Former Michigan standouts Marlin Jackson and Tim Massaquoi aim to help young NFL prospects
There's a lot more to being a professional football player than showing up on Sundays and cashing your game check.
Former Michigan football tight end Tim Massaquoi knows from experience.
If you're not careful, you could get burned.
"When someone says, 'You go play football, I'll take care of this money so you can take care of football,' No, that's not a good idea," Massaquoi said. "It sounded great at the time.
"But it's not a great idea, and I got burned."
After leaving Michigan in 2005, Massaquoi -- a seventh-round NFL draft choice -- spent two years in the National Football League.
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He wasn't signing multi-million dollar contracts, but he did suddenly have more money than he knew what to do with, more responsibilities than he was ready to handle and more outside pressure from people than he expected.
And, over the course of time, he paid for it.
"It could be something as simple as a bad car deal," Massaquoi said. "I had this guy, an advisor, who said, 'Go play football, I'll get you a car.' All the legal stuff and fine print, I didn't look through it and you don't because it's so easy not to.
"But with me, three years later, I'm stuck with this crazy car payment and I'm not playing football anymore."
Massaquoi and former Michigan teammate and roommate Marlin Jackson, an All-American defensive back from 2001-04, plan on doing their best to make sure other young NFL players don't suffer the same off-field experiences they went through.
Together, the duo is currently developing a life skills program called "Prepare to Succeed," or PTS.
The premise of PTS is to target NFL draft-eligible college football players and educate them on the nuances of becoming a professional athlete with a suddenly large bank account.
The NFL has a rookie symposium that covers some of these challenges, but Jackson and Massaquoi say that's not enough.
"A lot of guys come out of college (just) looking at football, 'I'm a football player, and this is what I do.' That's it," said Jackson, who has spent six years in the NFL and is currently a free agent. "My financial advisor is going to handle my money, my agent's going to handle my contract and I'm not going to be involved. That's the biggest mistake guys make.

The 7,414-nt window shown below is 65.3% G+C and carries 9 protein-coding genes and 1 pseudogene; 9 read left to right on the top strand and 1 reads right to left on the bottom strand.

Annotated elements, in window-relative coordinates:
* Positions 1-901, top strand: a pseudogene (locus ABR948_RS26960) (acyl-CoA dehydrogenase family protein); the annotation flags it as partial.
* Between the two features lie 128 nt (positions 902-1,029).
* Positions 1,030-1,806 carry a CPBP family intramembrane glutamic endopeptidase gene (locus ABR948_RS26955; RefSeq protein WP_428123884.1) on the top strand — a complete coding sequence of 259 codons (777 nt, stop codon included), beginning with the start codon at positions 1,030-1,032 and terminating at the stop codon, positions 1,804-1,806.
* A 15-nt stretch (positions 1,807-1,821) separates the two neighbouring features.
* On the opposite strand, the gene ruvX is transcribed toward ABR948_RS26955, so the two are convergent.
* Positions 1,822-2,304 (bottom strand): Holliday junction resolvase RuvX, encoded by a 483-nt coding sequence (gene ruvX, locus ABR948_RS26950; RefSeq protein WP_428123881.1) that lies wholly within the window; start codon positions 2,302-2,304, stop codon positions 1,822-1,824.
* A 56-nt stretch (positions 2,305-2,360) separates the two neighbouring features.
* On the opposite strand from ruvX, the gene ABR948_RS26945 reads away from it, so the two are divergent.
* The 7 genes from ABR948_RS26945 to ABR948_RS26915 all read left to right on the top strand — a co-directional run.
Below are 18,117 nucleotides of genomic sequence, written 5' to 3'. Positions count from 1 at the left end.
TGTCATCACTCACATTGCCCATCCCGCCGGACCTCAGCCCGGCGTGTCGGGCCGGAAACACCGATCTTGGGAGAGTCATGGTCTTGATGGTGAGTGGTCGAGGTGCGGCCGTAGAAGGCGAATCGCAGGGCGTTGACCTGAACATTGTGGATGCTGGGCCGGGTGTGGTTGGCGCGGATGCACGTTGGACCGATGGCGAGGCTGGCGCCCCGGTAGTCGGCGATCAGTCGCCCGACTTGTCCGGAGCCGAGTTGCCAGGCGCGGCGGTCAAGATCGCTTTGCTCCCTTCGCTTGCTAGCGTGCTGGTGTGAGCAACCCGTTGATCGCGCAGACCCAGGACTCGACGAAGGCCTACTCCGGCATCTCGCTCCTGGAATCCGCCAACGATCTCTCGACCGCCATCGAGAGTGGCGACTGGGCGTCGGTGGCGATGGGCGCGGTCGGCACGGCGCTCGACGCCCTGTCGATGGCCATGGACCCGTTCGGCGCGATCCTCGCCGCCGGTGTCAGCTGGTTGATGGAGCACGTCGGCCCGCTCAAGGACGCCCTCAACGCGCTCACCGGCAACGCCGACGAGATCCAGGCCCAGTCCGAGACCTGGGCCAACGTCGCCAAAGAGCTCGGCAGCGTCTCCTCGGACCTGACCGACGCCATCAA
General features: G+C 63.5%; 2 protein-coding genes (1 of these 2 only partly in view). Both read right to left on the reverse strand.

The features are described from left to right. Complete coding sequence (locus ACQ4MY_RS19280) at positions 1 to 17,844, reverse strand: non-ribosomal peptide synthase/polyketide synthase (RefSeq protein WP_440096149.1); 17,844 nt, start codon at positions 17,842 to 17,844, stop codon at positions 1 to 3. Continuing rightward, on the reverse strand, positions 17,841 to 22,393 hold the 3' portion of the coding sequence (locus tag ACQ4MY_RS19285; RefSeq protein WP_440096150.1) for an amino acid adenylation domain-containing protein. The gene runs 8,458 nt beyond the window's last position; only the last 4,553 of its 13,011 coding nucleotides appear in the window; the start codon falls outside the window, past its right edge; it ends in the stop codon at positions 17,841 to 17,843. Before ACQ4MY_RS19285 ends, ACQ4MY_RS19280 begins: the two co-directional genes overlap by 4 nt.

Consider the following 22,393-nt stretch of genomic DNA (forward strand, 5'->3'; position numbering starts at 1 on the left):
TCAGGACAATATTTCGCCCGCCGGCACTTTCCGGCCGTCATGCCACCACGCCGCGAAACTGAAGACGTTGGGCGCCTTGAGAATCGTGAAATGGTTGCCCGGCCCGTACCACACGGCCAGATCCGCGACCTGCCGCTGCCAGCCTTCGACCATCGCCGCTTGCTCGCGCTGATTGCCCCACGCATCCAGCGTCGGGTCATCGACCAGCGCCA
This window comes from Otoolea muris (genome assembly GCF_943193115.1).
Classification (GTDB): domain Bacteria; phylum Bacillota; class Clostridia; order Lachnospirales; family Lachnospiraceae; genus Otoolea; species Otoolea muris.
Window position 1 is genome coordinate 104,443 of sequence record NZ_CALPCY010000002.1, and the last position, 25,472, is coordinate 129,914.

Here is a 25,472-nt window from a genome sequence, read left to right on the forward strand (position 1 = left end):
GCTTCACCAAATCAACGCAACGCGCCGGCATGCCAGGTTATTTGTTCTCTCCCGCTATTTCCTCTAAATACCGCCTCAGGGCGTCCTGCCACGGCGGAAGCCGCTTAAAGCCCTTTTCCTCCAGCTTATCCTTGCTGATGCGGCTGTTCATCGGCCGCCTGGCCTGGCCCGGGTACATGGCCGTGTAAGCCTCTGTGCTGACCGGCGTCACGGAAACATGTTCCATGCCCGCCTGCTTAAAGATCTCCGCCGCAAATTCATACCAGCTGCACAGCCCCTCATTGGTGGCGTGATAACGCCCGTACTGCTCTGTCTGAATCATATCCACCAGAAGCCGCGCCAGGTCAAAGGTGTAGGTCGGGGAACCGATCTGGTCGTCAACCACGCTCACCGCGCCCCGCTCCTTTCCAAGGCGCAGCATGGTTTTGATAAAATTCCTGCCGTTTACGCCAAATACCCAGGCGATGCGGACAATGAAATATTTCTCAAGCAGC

"That's why basically 80 percent of guys go broke two years after their NFL career is over, and it all starts right from the beginning."
Jackson and Massaquoi have been developing PTS for the past year and a half, and hope to eventually get the NCAA involved with the program, perhaps even making it mandatory for all student-athletes entering professional football.
AnnArbor.com file photo
The PTS program would involve education on how to understand the ins and outs of managing money and everything that comes with it.
From the details involved in a housing mortgage to a car payment or balanced check book, the program will cover it. It'll also go over the reality that professional football doesn't last forever, and players need to begin understanding that much earlier in their respective careers.
Additionally, PTS will cover the basics of being a functioning, self-reliant adult in society. In college, most student-athletes have their days completely planned for them.
Most of that changes once professional life begins.
"It's kind of (comes) from being pampered in high school and college, everybody is telling you you're the greatest and this and that," Jackson said. "Everything's being done for you and then once you get out on your own, it's your responsibility.
"They're not transitioned for life because there's a crisis of self-identity, not understanding who they are, what they're into and what it is they want to do with their life outside of football."
Also, Jackson says it's important players understand that they can't "take care" of everyone involved in their lives financially.
No matter how hard they may push.
"(The NFL) doesn't really tap into the difficulties you'll face with your family, people coming at you for money, expecting you to take care of them," Jackson said. "Trying to provide for everybody, you can't do that. How do you handle these things?"
"We're talking about making wise decisions. We're not trying to tell guys what to do, we're trying to give them options and let them know what's out there.
Jackson and Massaquoi are currently working on developing a PTS pilot program to run at Michigan, with hope that it will eventually spread to a much larger scale on the national landscape.
If successful, the duo may be able to prevent some of their own personal financial shortcomings from reoccurring for generations to come.
"It's about being a kid with a lot of money, a lot of new experiences and responsibilities and having the understanding how to take care of yourself," Massaquoi said. "We're just coming from the standpoint of, if you're mind's well, your body's well, you'll be well.
"Because football's not going to last forever. You need to have a passion, that's why guys go broke -- because football is all they know."